Miles Off

Recently this photo came on my radar. Taken by Jean Pierre Leloir, it was attributed to the year 1946, making it quite surprising indeed. That’s a full eight years before Miles Davis got decked out in Ivy threads at The Andover Shop, yet here he is in a buttondown. I shared it on Twitter, saying it was the earliest known photo (to me, at least) of Miles in a buttondown.

I just sat down to post it here, with the planned headline of “Miles Before,” and stopped to do a quick fact check. Sure enough, it was incorrectly dated where I saw it, and is from ’56, not ’46, a full decade off. Style-wise, a lot can happen in a decade.

Of course it’s worth posting anyway. Just too bad we can’t see what the “Warlord of the Weejuns” was wearing on his feet. — CC

25 Comments on "Miles Off"

  1. Vern Trotter | June 13, 2018 at 5:23 am |

    Miles looks good. Yes, a lot happened with Ivy Style between 1946 and 1956. Mostly, I went from 7 years old to 17 years old. In 1946 the Cardinals beat the Red Sox for the World Series title. The Yankees beat the Dodgers in 1956.

    As good a spot as any. Tucker Carlson on Fox News wears a very nice straight point collar. I wonder where he buys them. Anybody know or make an intelligent guess? Ad hominems to the minimum, please.

  2. Richard Meyer | June 13, 2018 at 5:32 am |

    CC channeling the late, great George Frazier with Warlord Of The Weejuns. Duende, CC.

  3. Richard Meyer | June 13, 2018 at 5:34 am |

    @Vern Trotter: Methinks Carlson’s shirts are by Mercer. Chris Matthews are. Both are members of my D.C. club.

  4. Mitchell S. | June 13, 2018 at 7:19 am |

    In his later years, Miles did a complete 180 and wore the most garish, flashy, flamboyant silk shirts and jewelry.

    The photo above is a very simple monochromatic “downtown” look and shows that less is more. I love the narrow, silk black tie.

  5. Richard Meyer | June 13, 2018 at 8:11 am |

    Agree. Is that shirt foulard, or does the photo just look as if it is?

  6. Just Sayin' | June 13, 2018 at 9:25 am |

    Miles’s relationship to Ovy style is interesting. He wore buttondown and club collars for a while, and Weejuns… But he always favored the Continental style a bit more – even in the late fifties, we see slanted jacket pockets, etc. A logical step from there to the Italian suits of the 1960s. Of course, by the late 1960s his style was informed by the circle of friends he had, which included Jimi Hendrix (they were planning a collaboration, but Hendrix died – the same would happen with Prince, but in reverse, in the late 1980s/early 1990s).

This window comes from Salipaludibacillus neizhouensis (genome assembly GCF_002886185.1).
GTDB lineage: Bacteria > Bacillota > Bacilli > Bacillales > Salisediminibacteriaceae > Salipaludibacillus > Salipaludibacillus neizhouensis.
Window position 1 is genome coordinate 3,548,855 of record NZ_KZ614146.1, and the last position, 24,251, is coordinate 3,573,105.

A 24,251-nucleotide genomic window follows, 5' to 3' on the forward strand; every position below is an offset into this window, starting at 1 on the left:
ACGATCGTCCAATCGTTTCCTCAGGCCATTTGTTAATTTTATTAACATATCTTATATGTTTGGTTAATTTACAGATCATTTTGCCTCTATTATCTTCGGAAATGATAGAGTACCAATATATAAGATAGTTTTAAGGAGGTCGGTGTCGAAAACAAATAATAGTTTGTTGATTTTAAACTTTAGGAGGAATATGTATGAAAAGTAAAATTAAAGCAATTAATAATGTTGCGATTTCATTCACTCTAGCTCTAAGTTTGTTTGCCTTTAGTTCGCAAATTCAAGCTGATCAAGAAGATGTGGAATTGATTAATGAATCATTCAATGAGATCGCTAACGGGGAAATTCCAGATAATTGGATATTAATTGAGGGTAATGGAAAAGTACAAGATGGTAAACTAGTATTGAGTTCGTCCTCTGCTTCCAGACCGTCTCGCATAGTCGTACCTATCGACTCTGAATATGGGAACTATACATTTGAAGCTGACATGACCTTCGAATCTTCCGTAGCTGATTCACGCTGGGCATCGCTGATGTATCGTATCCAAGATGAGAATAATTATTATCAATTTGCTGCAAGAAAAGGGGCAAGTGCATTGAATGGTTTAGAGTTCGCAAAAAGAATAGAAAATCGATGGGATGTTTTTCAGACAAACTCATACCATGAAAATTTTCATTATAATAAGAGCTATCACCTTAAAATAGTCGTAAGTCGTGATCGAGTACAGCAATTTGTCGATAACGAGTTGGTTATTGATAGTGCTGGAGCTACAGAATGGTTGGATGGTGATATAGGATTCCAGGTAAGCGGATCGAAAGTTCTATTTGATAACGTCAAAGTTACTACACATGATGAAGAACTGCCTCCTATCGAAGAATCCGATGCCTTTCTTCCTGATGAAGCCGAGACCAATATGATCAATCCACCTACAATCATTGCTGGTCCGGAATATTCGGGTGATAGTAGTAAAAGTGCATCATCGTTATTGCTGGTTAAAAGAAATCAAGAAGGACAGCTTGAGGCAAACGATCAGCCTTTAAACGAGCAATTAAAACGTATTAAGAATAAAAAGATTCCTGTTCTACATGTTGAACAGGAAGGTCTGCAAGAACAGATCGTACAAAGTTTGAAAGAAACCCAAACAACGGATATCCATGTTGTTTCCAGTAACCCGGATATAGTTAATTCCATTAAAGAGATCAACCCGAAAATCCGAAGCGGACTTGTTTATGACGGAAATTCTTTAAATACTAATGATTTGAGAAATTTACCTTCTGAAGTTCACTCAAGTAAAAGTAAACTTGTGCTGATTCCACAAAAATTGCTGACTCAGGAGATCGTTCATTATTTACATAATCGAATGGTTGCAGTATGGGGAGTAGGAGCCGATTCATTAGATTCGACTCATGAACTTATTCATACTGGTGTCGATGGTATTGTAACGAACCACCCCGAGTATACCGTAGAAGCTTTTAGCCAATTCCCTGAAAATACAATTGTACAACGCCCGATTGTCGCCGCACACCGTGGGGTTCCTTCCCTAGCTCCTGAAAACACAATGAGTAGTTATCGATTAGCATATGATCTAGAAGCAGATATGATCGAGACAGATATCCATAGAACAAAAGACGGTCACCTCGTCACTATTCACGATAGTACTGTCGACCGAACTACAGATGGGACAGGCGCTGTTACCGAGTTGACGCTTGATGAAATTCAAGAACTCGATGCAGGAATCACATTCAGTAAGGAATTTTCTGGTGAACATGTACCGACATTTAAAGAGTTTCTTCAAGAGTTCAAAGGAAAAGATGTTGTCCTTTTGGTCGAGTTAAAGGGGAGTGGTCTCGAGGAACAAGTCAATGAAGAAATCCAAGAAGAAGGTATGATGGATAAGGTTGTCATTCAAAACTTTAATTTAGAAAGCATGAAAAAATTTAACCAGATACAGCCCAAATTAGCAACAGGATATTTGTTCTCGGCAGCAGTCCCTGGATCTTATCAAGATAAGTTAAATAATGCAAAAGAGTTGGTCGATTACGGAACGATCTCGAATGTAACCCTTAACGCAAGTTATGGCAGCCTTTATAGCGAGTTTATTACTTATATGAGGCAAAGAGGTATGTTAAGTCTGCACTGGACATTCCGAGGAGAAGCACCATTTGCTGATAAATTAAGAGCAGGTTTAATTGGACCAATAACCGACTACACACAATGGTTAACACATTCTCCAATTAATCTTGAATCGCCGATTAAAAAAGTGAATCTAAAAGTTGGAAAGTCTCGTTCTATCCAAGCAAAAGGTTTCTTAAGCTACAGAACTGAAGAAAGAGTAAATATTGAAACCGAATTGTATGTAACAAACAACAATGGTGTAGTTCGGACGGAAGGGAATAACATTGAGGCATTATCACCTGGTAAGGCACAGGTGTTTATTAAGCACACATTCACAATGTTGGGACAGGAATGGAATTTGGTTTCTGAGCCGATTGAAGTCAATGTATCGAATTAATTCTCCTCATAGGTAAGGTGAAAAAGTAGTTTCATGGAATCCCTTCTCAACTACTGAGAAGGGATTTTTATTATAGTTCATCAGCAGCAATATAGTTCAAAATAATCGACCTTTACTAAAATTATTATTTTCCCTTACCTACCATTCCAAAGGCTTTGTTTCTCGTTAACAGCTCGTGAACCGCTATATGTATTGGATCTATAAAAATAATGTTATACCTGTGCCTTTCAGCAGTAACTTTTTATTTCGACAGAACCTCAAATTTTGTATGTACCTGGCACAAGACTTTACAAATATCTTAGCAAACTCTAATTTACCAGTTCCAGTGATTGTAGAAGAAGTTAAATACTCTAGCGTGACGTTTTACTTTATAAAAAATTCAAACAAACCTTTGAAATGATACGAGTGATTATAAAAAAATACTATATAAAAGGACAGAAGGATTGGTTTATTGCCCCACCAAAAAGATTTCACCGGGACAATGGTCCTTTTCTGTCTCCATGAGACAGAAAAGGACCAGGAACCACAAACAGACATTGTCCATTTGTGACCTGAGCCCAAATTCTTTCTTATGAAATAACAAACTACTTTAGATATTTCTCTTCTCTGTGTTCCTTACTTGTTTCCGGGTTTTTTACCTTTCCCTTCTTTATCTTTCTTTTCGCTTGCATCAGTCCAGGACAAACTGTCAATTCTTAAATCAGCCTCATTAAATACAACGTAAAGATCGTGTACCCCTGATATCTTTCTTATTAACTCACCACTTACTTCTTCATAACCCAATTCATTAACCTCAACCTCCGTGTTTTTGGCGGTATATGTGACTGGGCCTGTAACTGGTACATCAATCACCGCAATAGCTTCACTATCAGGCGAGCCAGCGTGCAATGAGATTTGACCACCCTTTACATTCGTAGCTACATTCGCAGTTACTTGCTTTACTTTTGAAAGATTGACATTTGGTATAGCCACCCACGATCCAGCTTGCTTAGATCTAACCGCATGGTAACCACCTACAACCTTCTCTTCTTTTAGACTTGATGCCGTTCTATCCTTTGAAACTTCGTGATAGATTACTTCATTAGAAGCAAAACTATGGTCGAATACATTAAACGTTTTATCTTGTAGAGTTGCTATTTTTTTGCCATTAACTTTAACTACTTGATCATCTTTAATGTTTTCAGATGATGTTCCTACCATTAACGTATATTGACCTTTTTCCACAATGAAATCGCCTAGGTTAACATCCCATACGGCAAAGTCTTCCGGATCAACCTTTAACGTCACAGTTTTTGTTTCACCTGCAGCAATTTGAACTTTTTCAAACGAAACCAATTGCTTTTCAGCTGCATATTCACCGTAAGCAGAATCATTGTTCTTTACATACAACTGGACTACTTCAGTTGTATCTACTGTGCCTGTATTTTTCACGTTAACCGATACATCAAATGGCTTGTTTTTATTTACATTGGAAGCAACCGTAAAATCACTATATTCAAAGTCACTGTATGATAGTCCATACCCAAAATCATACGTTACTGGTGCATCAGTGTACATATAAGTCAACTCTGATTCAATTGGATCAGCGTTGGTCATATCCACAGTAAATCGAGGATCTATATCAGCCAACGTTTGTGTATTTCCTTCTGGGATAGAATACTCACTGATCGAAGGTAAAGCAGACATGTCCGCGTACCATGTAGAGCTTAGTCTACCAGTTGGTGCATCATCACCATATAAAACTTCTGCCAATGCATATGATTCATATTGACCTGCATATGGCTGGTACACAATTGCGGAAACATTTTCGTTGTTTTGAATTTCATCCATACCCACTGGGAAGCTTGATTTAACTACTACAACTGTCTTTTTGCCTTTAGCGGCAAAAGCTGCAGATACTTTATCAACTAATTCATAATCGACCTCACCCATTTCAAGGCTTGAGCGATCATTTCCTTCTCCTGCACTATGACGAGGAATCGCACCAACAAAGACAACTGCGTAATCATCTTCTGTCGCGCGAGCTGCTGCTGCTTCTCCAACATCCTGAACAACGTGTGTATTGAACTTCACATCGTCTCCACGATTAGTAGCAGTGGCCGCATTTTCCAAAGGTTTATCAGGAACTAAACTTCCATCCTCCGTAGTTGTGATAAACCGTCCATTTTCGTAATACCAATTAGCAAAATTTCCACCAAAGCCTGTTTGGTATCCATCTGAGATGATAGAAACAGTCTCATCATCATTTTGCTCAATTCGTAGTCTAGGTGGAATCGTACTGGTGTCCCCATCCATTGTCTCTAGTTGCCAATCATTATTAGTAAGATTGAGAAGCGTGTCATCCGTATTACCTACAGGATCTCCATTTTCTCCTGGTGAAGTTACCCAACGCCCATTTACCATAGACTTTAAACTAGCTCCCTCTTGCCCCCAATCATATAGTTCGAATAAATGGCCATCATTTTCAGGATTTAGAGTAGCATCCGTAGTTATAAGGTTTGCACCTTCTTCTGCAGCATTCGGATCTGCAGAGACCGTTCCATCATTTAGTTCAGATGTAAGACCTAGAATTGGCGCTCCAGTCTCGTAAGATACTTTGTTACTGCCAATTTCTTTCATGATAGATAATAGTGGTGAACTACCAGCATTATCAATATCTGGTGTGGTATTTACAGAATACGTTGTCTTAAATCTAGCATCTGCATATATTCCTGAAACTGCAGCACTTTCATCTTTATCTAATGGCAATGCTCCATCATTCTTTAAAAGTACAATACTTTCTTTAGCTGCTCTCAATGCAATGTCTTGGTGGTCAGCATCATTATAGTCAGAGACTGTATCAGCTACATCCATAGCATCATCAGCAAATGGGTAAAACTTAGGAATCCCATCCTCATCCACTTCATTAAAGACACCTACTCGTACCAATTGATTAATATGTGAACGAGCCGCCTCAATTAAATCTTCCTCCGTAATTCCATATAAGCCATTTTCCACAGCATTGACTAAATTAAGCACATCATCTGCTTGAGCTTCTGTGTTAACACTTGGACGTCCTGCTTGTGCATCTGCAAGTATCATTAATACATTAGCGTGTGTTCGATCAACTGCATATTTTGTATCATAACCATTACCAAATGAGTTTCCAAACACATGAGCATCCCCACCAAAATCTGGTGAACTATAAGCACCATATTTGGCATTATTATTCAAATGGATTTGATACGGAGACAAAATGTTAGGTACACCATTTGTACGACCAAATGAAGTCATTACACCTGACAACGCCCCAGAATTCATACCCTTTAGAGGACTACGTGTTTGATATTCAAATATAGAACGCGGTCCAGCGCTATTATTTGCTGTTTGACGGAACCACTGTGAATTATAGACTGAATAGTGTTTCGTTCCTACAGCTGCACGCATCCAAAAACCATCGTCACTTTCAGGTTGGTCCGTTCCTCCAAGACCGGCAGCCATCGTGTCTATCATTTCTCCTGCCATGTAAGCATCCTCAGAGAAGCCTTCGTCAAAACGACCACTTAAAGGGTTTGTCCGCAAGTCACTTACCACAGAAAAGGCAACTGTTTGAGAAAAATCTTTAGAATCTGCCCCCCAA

Miles had an extremely antagonistic relationship with what he viewed as “the establishment.” For him, style was a way of being a beautiful, powerful black man in a country dominated by racism. Hence his Ferraris, and hence his clothes. It makes sense that Ivy style in its purest form, however much we appreciate it, was far too staid and traditional for his tastes. I think it’s telling that he went to the Andover Shop rather than J. Press – he was never interested in pretending he’d gone to Yale (I suspect he would have seen that as a version of Tomming, something he was keenly conscious of). Of course, Davis was a relatively affluent, middle-class kid who went to Juilliard (though he dropped out). But, like Hemingway, he needed to look tough and dangerous, that was his ideal of masculinity. So I’m sure part of his style as he got older was consciously rejecting the cushiness of his upbringing and going for sharper edges, as it were.

    Roy Haynes is a very similar example of this style in jazz. He started with suits, even some Ivy-influenced things (making Esquire’s best-dressed list), then went way out. Now he wears big bug-eye sunglasses and cowboy hats… It’s not what I’d do, but more power to ’em.

  7. Just Sayin' | June 13, 2018 at 9:26 am |

    Typo in the first line – I’m slipping. Ivy style, of course.

  8. Tucker does in fact obtain his shirts from David Mercer. If I see one I like I order it myself.

  9. Grey Flannels | June 13, 2018 at 10:24 am |

    Testimonial from Mercer Website:

    “No one has a straight collar like yours. No one! Don’t ever go out of business.”

    T. Carlson Alexandria, VA

    (Could this be Tucker?)

  10. Bernard Faber | June 13, 2018 at 10:56 am |

    What is the history of how The Andover was discovered by Jazz Musicians?